He’s as much a geographer as he is a wildlife biologist. For Collins, a scientist in the Service’s Division of Migratory Birds in Albuquerque, New Mexico, avian fauna are his forte. With research into redheads in south Texas, he is waist-deep in remote-sensing—using photovoltaic cells, GPS and Doppler radar to find and follow the position of ducks. The technology lends an amazing advantage in learning how birds behave and how wildlife managers can make better informed decisions for the bird.

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'Nautilus Girl' Keeps up her Work to Conserve Species

In January, we told you about an 8-year-old who has been working to conserve the chambered nautilus for several years.

Gretchen Googe
Gretchen Googe with her donations for Save the Nautilus. Photos courtesy Courtney Googe  


Well, Gretchen Googe of Texas is at it again.

Mom Courtney Googe reports that for her ninth birthday earlier this month, Gretchen held a Nautilus Pot Luck and asked for donations to Save the Nautilus and Children's Aquarium at Fair Park in Dallas instead of presents. So far, the donations have topped $300. Gretchen also gave a presentation to her party guests describing how she got involved in nautilus conservation and why it’s important to save them.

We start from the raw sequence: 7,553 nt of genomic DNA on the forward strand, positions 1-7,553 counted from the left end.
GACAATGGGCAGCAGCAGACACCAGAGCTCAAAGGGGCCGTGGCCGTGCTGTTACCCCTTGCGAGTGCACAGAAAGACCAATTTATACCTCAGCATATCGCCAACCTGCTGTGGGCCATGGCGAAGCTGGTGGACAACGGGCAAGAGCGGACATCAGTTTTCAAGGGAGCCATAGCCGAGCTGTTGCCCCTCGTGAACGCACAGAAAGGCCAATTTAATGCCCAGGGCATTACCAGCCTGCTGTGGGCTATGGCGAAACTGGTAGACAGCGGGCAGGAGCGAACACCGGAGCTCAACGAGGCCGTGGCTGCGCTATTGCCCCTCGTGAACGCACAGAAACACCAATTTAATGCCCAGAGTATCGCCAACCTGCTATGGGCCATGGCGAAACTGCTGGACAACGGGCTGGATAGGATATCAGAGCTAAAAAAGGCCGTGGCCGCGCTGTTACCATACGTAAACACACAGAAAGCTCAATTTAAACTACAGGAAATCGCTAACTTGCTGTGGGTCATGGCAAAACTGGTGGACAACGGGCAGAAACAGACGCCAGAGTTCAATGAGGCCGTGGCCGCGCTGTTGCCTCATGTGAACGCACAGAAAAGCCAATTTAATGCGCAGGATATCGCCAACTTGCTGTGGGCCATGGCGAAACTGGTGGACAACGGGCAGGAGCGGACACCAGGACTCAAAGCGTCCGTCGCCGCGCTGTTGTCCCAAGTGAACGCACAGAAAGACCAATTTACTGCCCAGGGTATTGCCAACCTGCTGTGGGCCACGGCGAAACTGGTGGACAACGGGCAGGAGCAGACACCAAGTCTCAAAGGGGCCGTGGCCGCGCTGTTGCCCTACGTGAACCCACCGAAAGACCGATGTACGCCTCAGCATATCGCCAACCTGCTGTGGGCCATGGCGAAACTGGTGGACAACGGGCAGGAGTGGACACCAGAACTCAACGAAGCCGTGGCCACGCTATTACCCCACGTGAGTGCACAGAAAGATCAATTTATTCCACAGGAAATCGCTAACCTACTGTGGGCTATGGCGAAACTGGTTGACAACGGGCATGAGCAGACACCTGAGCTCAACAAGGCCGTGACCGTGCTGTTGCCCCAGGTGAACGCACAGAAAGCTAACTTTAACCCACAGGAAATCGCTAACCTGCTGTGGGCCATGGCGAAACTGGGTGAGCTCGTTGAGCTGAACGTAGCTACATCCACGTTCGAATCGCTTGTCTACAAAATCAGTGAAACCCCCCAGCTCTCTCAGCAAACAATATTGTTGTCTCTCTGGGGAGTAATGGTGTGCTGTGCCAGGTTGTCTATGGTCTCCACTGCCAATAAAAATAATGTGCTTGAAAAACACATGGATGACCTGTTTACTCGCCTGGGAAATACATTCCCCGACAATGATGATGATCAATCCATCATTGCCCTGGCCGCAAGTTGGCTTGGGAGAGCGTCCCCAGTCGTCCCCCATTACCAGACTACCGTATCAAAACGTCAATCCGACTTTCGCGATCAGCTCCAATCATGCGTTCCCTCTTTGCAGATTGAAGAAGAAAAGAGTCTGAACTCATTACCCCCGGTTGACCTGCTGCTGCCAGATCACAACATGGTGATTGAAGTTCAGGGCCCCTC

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Restoration Project Fights a Deadly Microbrew

response team
A field response team works to stabilize a sick mallard before it is transported to a wildlife rehabilitator. Photo by USFWS

An international model for island restoration, the Paul S. Sarbanes Ecosystem Restoration Project at Poplar Island uses dredged material from the Port of Baltimore, which is relatively free of contaminants, to create remote island habitat for a variety of Chesapeake Bay wildlife, particularly nesting colonial waterbirds. But with such a large-scale habitat restoration project, nothing is simple.

Read more about the issue and how we are tackling them

Keeping Burrows Safe for Dwindling Crawfish Frogs in Indiana

Crawfish Frog
While not federally listed as endangered or threatened, the crawfish frog is susceptible to drastic population declines. Photo by USFWS

The crawfish frog needs a burrow. Handily, adult crawfish dig the burrows, then leave, passing on a cozy home to the crawfish frog. Once a crawfish frog finds a burrow it likes, it really moves in. Recent studies on how to conserve this drastically declining frog show that they spend almost their whole adult lives within a half meter of their home burrows, which keep them safe from predators. This species likes to live in fields, which can be filled with vacant burrows, but plowing a field destroys the burrows.